Here’s a couple of words you never want to hear as a homeowner: “foundation repair.” The foundation literally holds up your house, and it’s under constant pressure from earth beneath it, the house above it and water pressure from all sides. Even the strongest foundation can crack from that much wear and tear.
Foundation repairs can run into the tens of thousands of dollars. So if you notice cracks in your foundation or basement walls, it’s a good idea to take them seriously. The sooner you address them, the less you’ll have to pay.
Experts say homeowners should never underestimate how severe the problems can get with even small foundation or basement cracks. Even in an unfinished basement, a crack can be a sign of a compromised foundation — not to mention the potential health issues that mold and mildew in those cracks can cause.
Here’s the good news: There’s a high chance your problem isn’t structural, but rather caused by surface water coming too close to your home. Clogged gutters and downspouts can pour water right next to the foundation, or a poorly graded yard can result in pools by the wall. In both cases, the solution doesn’t involve major structural work. Gutter cleaning or yard grading can clear the problem right up without intervening in your structure at all.
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More complex problems will require attention from a professional. The simplest repairs involve pumping epoxy into the crack, which will cost between $250 and $800. You might also need to build a drainage system that diverts water away from the foundation. If a foundation is actively leaking, you’ll probably pay between $2,300 and $7,300 to fix it.
Whatever you do, don’t leave cracks untreated. If you see cracks in your basement or foundation, you should hire a basement waterproofing expert or structural engineer to examine the problem.
Even under ordinary circumstances, your foundation expands and contracts and can eventually break itself apart. Small cracks might not get worse, but they never get better on their own.
If your foundation completely fails, expect to write a big check. Costs for foundation replacement run into the tens of thousands of dollars. Plus, the work can often be a huge upheaval in and of itself. Major foundation repairs involve jacking up the house with supports before digging around and replacing foundations or basement walls.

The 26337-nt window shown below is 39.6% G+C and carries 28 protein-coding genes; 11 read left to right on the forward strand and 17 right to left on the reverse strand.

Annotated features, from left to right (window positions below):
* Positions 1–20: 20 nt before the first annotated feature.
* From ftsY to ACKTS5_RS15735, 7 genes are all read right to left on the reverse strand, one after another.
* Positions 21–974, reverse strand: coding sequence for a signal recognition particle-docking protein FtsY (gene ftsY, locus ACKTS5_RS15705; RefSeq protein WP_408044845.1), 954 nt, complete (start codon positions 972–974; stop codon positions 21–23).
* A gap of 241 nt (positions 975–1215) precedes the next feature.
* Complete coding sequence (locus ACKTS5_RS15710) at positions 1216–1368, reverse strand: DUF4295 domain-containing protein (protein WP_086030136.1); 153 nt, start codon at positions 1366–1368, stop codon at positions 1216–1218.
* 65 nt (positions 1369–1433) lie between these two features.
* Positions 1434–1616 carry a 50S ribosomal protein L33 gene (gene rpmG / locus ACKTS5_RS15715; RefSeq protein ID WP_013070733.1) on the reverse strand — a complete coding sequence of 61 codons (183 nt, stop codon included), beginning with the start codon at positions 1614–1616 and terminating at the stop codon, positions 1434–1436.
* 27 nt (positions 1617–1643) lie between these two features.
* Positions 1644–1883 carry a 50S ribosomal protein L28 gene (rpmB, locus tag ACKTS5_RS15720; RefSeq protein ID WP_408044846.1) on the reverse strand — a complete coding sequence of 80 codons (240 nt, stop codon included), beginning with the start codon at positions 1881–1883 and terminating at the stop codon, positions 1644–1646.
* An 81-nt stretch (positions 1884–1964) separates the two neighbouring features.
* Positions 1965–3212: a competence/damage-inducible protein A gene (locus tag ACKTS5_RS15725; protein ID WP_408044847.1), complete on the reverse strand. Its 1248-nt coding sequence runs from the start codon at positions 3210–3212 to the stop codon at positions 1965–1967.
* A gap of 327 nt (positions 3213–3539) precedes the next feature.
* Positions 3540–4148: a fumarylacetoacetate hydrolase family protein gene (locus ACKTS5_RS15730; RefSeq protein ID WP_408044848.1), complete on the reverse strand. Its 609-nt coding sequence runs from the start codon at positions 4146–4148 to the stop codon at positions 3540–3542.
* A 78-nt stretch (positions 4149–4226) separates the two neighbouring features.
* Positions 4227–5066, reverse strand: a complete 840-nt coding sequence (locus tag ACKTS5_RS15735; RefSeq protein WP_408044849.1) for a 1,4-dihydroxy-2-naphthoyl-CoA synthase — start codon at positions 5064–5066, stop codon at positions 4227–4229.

When looking out for foundation damage, not all cracks are created equal. Small hairline cracks can sometimes result from settling, for instance. You should be particularly wary when a crack starts to grow. Horizontal cracks are also likelier to indicate structural damage.
Most of the time, you’ll see evidence of foundation trouble before it manifests. Peeling paint, leaks and dampness can all give away a foundation problem. Water rot can cause stained or discolored baseboards, and musty odors mean water is hiding somewhere.
Some basement and foundation professionals offer inspections for a few hundred dollars, and it’s a worthwhile price to pay to catch major problems early.
Your everyday toolkit: Keep these items on hand for home repairs
Keep a box with these essential basics: tape measure, claw hammer, utility knife, level, crescent wrenches, hex keys, a handsaw, pliers, multiple screwdrivers and a collection of screws and nails.
Try to keep it organized and easily accessible; it’s very easy for a tool box to dissolve into chaos if you don’t keep things in proper order. You’ll thank yourself later on when you need to find a particular screwdriver for a task.
Every home should have at least one fire extinguisher per floor. If you have only one, make sure it’s near the kitchen, where most home fires start.
Look for an ABC-rated unit that will extinguish all fire types.
Teach everyone in the home where it is and how to use it. While you’re at it, make sure your family has a plan to escape in the event of fire, and practice it.
Drill and drill bits
A battery-powered drill and driver is an essential home tool. Add a selection of drill bits in many sizes to be ready for whatever you need.
The standard 12-volt cordless drill you can find at many big-box stores should provide more than enough juice for most home purposes.
Emergency supply kit
The Federal Emergency Management Agency recommends keeping an easily accessible kit with these items for emergencies: three days of food for every person in the house, 1 gallon of water per day per person, first-aid kit, flashlight, weather radio, basic tools, dust masks, plastic sheets, garbage bags, can opener, medicine, hygiene products and cellphone charger.
You can find more details from FEMA at Ready.gov/kit.
A must-have for many household needs. Many injuries take place due to people using chairs or other inappropriate stand-ins for a ladder.
Remember to practice ladder safety: Never go beyond its recommended top step, don’t try to reach just a few inches more, and have a buddy hold and stabilize the ladder for you.
Keep plastic gloves, leather gloves, dust masks, ear protection and eye protection on hand. You never know when a job might call for them. It’s wise to use protection during a wide variety of tasks — a mishap during yard work or while using a drill can lead to an eye injury. You can usually find safety kits that will include all the basics you need.